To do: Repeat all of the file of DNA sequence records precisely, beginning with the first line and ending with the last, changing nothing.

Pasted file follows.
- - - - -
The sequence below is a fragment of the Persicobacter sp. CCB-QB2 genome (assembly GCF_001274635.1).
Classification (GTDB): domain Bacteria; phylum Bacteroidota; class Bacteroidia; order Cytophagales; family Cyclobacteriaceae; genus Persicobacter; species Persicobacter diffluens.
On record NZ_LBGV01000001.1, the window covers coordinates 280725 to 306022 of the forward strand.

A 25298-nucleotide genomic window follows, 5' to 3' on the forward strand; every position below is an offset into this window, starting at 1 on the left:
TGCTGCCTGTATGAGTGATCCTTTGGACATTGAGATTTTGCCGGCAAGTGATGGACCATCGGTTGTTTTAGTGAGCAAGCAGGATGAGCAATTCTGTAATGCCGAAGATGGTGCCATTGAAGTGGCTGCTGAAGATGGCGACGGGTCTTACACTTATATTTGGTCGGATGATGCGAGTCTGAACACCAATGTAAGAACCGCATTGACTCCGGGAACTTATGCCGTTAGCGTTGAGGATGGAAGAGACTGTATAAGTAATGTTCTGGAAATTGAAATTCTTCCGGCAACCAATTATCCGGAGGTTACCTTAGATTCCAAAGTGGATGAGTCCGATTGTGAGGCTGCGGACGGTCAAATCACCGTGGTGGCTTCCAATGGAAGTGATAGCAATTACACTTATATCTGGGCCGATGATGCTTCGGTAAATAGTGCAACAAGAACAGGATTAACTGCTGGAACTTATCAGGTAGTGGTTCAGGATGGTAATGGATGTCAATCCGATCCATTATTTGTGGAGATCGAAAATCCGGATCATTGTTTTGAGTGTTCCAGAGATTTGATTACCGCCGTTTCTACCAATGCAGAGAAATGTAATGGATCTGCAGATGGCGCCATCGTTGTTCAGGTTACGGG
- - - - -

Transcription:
The sequence below is a fragment of the Persicobacter sp. CCB-QB2 genome (assembly GCF_001274635.1).
Classification (GTDB): domain Bacteria; phylum Bacteroidota; class Bacteroidia; order Cytophagales; family Cyclobacteriaceae; genus Persicobacter; species Persicobacter diffluens.
On record NZ_LBGV01000001.1, the window covers coordinates 280725 to 306022 of the forward strand.

A 25298-nucleotide genomic window follows, 5' to 3' on the forward strand; every position below is an offset into this window, starting at 1 on the left:
TGCTGCCTGTATGAGTGATCCTTTGGACATTGAGATTTTGCCGGCAAGTGATGGACCATCGGTTGTTTTAGTGAGCAAGCAGGATGAGCAATTCTGTAATGCCGAAGATGGTGCCATTGAAGTGGCTGCTGAAGATGGCGACGGGTCTTACACTTATATTTGGTCGGATGATGCGAGTCTGAACACCAATGTAAGAACCGCATTGACTCCGGGAACTTATGCCGTTAGCGTTGAGGATGGAAGAGACTGTATAAGTAATGTTCTGGAAATTGAAATTCTTCCGGCAACCAATTATCCGGAGGTTACCTTAGATTCCAAAGTGGATGAGTCCGATTGTGAGGCTGCGGACGGTCAAATCACCGTGGTGGCTTCCAATGGAAGTGATAGCAATTACACTTATATCTGGGCCGATGATGCTTCGGTAAATAGTGCAACAAGAACAGGATTAACTGCTGGAACTTATCAGGTAGTGGTTCAGGATGGTAATGGATGTCAATCCGATCCATTATTTGTGGAGATCGAAAATCCGGATCATTGTTTTGAGTGTTCCAGAGATTTGATTACCGCCGTTTCTACCAATGCAGAGAAATGTAATGGATCTGCAGATGGCGCCATCGTTGTTCAGGTTACGGG